The Parliament Assembly of the Council of Europe has adopted a new resolution on the Need for Democratic Governance of Artificial Intelligence. The Assembly called for “strong and swift action” by the Council of Europe. The parliamentarians warned that “soft-law instruments and self-regulation have proven so far not sufficient in addressing these challenges and in protecting human rights, democracy and rule of law.”
“AI can bring about economic and social progress, and improve government transparency and democratic participation, but it can also be used to disrupt democracy through interference in electoral processes, or manipulating public opinion,” the parliamentarians stressed, adopting unanimously a resolution based on the report of Deborah Bergamini (Italy, EPP/CD). She warned that filtering information and mass surveillance, enabled by AI, “risk undermining civil rights and political freedoms and the emergence of digital authoritarianism.”
The Council of Europe resolution also follows extensive work by the COE Ad Hoc Committee on Artificial Intelligence (CAHAI). In September 2020 the COE Committee of Ministers approved the CAHAI progress report, which concluded that the “Council of Europe has a crucial role to play today to ensure that AI applications are in line with human rights protections.” The Ministers asked the CAHAI to draft a feasibility study on a legal instrument that could “regulate the design, development and application of AI that have a significant impact on human rights, democracy and the rule of law.” The COE Ministers also proposed that the CAHAI should examine “human rights impact assessments” and “certification of algorithms and AI systems.”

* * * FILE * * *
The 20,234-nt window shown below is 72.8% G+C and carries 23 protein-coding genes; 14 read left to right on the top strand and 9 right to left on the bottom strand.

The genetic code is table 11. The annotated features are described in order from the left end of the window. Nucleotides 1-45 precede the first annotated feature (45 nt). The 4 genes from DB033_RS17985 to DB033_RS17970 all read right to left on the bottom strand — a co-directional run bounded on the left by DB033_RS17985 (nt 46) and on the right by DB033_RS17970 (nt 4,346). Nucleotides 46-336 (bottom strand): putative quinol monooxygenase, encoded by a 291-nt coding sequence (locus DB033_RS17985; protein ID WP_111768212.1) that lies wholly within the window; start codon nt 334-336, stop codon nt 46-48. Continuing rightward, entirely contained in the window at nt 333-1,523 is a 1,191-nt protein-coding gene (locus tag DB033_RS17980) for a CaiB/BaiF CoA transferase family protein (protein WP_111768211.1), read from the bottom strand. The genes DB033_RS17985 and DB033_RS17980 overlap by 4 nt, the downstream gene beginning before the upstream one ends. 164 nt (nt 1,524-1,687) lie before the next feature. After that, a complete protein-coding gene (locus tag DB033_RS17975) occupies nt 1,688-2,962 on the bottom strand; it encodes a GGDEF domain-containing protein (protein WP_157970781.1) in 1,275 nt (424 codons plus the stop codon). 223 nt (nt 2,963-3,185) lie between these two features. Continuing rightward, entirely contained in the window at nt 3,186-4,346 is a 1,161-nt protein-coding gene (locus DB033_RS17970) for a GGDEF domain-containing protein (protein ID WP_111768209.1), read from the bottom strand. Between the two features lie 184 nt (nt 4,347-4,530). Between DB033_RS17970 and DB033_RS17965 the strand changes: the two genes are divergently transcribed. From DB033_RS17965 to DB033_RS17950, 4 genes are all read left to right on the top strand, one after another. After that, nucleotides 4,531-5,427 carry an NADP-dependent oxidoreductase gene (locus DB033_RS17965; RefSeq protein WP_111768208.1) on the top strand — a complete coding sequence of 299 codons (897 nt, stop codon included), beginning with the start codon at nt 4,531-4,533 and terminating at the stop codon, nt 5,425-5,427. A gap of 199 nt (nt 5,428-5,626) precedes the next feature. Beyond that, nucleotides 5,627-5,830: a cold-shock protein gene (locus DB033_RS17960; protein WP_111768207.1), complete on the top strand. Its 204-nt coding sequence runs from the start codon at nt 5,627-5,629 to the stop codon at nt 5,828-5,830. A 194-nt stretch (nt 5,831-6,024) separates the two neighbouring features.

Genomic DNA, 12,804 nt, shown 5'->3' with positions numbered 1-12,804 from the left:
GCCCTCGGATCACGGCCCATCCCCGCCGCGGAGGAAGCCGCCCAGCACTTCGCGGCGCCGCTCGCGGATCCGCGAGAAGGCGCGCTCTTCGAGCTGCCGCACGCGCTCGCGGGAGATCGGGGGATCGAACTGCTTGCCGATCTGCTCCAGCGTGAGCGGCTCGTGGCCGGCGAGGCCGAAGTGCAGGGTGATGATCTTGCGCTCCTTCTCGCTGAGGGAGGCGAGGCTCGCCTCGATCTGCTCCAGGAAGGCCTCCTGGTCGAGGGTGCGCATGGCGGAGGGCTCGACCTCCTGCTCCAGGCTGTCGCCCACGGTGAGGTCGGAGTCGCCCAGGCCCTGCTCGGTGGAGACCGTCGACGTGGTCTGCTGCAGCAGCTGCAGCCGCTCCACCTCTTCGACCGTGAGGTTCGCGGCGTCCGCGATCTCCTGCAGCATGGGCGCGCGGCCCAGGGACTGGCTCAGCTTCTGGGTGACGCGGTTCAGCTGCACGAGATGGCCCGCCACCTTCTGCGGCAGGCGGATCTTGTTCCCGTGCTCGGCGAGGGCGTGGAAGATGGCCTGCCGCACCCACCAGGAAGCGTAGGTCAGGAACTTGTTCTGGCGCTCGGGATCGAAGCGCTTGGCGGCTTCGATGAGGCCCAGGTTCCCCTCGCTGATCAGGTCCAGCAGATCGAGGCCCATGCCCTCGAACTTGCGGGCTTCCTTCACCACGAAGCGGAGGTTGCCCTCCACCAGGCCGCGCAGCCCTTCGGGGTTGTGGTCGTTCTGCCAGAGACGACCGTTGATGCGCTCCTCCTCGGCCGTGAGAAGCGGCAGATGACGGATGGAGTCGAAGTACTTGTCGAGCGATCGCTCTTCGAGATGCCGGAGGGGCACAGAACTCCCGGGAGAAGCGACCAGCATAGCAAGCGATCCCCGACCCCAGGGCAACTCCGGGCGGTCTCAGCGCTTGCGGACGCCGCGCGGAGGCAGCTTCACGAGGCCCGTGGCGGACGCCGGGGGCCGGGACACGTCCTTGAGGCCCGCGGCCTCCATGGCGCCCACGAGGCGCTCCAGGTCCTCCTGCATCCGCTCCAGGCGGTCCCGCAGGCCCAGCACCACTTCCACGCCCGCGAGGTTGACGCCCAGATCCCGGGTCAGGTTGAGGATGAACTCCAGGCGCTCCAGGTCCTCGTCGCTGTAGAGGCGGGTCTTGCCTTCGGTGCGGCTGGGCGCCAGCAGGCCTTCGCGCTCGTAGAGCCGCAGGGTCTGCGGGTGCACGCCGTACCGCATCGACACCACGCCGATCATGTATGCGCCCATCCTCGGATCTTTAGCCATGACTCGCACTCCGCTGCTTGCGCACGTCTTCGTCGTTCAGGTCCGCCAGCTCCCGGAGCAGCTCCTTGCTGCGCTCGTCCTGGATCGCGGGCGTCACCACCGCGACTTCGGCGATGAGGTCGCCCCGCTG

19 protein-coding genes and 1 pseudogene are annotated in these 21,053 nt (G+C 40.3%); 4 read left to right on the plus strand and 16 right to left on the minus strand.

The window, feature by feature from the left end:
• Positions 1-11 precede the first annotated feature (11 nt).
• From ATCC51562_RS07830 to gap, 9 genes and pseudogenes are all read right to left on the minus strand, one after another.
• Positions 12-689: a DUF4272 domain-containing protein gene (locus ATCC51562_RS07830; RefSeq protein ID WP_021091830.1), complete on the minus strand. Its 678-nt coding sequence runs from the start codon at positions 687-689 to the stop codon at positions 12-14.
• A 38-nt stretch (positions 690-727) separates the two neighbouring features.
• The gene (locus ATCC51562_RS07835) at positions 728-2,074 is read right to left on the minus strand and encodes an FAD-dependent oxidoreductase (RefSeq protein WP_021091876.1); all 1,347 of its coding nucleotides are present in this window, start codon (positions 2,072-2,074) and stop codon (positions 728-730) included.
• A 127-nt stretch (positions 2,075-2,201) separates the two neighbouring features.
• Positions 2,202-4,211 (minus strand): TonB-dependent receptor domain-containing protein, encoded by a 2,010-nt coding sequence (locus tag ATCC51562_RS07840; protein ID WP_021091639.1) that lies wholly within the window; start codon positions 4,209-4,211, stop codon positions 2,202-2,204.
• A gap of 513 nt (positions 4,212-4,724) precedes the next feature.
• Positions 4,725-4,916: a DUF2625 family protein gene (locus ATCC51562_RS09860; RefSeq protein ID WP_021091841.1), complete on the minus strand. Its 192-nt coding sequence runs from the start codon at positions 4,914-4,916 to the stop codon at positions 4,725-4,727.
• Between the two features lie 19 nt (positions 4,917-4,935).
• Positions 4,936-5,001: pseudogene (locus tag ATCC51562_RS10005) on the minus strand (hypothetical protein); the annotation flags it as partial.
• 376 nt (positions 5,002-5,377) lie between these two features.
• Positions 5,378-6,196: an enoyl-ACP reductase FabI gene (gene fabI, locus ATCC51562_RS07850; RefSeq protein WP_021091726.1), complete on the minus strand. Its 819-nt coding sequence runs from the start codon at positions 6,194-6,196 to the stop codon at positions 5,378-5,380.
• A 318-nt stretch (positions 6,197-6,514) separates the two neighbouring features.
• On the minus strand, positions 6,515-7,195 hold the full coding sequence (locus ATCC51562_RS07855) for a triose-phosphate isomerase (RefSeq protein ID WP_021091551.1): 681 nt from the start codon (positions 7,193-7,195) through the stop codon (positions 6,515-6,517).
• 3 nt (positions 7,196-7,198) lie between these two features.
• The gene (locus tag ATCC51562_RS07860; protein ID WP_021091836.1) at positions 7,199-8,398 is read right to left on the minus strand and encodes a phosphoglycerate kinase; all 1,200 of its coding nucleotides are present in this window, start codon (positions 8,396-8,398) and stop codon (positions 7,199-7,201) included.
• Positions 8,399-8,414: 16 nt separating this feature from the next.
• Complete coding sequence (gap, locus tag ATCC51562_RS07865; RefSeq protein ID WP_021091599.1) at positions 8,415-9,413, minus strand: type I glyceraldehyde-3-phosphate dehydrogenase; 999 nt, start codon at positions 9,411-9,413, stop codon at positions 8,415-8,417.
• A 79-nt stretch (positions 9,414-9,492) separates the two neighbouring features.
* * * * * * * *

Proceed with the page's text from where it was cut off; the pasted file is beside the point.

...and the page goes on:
The COE is a leader in the realm of international legal instruments and human rights. All Council of Europe member states have signed up to the European Convention on Human Rights, a treaty designed to protect human rights, democracy and the rule of law. And Article 8 of that Convention has done much to shape modern privacy law. There are 47 member states, including the 27 members of the European Union. COE Conventions are also open for ratification by non-member state. The original COE Convention on Privacy (Convention 108) was ratified by 56 countries.
Parliamentarians with both the Council of Europe and the European Union have now made clear the need to adopt legislation for the democratic governance of Artificial Intelligence. And the Social Contract for the Age of AI, developed in collaboration with the Boston Global Forum and the Club of Madrid, also urges governments to pass laws to ensure that AI respects fundamental rights and benefits society. The Boston Global Forum and the Club be Madrid now propose a new Democratic Alliance for Digital Governance to promote and to enforce the Social Contract.
Marc Rotenberg, Director
Center for AI and Digital Policy at Michael Dukakis Institute
The Center for AI and Digital Policy, founded in 2020, advises governments on technology policy